Earlier this summer, we published a blog post about a rare genetic mutation found in familial transverse myelitis. The mutation, named VPS37A, was discovered in two sisters who were both diagnosed with TM at different points in their life. Dr. Michael Levy screened an additional 86 TM patients and found another patient with the same rare mutation. According to Dr. Levy, “It is statistically beyond coincidence to find three human beings with this same rare genetic mutation unless it has something to do with the rare disease they all share, TM.”
Dr. Levy and his colleagues at Johns Hopkins University have recently been awarded a research grant from the TMA to continue studying this genetic mutation in TM patients. The study will be conducted by collecting DNA samples from consenting participants using saliva kits. Dr. Levy hopes to recruit TM patients from across the United States and potentially worldwide. Travel will not be required to participate in this study as the saliva kits can be mailed, and clinical information can be provided electronically.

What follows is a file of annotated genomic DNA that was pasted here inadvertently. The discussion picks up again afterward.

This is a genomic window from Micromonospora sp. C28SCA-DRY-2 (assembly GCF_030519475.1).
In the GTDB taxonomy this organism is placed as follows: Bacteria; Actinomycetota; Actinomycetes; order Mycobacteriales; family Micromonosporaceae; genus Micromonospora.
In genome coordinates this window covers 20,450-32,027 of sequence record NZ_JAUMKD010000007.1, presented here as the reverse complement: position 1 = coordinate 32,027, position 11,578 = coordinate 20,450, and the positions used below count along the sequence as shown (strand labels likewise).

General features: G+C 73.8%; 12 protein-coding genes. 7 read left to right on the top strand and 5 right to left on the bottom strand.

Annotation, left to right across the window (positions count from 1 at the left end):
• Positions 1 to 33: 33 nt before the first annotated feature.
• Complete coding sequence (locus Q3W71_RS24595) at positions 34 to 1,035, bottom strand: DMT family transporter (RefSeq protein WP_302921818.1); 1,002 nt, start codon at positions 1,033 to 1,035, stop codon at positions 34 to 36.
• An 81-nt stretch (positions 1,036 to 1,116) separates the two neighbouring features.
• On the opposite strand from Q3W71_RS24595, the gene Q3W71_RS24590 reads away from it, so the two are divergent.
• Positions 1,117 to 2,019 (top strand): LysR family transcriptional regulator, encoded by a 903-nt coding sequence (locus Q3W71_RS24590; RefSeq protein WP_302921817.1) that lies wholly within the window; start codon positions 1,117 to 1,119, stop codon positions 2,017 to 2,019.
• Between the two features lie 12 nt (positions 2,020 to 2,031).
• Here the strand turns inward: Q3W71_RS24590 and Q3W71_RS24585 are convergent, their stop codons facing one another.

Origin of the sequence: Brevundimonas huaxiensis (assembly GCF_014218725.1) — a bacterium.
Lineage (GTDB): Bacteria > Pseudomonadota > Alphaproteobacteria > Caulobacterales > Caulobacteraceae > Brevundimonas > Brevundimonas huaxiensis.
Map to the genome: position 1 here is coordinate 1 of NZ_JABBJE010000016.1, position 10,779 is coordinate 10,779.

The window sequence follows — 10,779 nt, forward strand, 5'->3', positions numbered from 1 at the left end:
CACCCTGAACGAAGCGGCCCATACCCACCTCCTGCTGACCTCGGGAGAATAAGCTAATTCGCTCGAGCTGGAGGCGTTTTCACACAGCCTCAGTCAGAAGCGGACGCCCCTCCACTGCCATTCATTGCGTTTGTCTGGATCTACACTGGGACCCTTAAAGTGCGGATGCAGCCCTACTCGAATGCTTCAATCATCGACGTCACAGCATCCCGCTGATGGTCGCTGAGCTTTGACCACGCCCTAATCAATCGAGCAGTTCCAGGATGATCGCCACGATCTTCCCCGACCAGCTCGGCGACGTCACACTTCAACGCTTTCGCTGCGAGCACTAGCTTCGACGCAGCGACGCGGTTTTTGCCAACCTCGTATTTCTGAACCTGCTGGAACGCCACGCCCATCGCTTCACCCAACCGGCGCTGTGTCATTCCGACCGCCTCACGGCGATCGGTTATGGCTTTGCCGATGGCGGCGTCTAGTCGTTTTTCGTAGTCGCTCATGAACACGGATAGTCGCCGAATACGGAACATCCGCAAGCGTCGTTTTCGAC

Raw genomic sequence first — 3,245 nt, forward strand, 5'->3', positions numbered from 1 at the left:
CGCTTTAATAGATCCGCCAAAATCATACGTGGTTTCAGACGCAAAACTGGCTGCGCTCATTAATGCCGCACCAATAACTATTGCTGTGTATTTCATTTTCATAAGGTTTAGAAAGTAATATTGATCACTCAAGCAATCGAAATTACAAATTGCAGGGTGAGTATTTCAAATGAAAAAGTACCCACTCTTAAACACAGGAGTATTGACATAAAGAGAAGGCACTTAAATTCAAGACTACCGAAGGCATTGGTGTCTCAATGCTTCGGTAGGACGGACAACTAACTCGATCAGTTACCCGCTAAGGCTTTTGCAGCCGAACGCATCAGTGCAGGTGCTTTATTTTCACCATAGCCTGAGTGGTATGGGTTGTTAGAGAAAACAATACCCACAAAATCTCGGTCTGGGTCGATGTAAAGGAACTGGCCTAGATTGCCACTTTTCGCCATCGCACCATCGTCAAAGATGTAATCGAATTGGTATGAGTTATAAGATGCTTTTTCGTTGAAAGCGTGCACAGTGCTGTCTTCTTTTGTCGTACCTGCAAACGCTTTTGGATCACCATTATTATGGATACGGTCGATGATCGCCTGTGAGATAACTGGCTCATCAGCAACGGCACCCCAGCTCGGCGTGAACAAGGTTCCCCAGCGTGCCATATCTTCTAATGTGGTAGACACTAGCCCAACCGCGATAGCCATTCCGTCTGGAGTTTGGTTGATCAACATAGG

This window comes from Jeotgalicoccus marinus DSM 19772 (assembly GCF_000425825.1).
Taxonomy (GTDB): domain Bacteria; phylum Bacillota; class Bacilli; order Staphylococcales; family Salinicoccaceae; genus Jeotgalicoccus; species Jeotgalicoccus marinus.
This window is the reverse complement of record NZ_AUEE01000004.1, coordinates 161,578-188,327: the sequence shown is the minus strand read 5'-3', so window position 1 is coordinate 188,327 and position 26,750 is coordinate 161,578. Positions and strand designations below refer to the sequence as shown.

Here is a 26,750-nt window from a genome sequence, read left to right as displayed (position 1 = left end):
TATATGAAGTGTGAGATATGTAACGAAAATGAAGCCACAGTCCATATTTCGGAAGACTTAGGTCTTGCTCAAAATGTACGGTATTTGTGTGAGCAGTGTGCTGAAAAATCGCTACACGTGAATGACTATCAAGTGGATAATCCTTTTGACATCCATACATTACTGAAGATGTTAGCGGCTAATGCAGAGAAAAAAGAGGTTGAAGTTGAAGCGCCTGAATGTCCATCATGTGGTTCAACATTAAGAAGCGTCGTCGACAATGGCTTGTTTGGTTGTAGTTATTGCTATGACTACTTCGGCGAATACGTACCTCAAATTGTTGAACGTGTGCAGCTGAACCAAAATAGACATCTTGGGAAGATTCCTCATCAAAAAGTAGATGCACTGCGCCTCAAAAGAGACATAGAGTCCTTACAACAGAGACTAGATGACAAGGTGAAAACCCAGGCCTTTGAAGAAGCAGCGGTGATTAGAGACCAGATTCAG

If you are interested in participating in the study, please visit our website. Additionally, Dr. Levy will be conducting on-site DNA sample collections at the TMA’s 2017 Rare Neuro-Immune Disorders Symposium (RNDS) in Columbus, OH on October 20th-21st, so participation in the study will be accessible to all who attend. Please indicate your research interests when you register for the RNDS.
The potential implications of this study are vast, as this is the first finding of a genetic cause of transverse myelitis. Although the study may yield only a small percentage of TM patients with the VPS37A genetic mutation, it can still help researchers learn about other cellular and immunological mechanisms that play a part in transverse myelitis.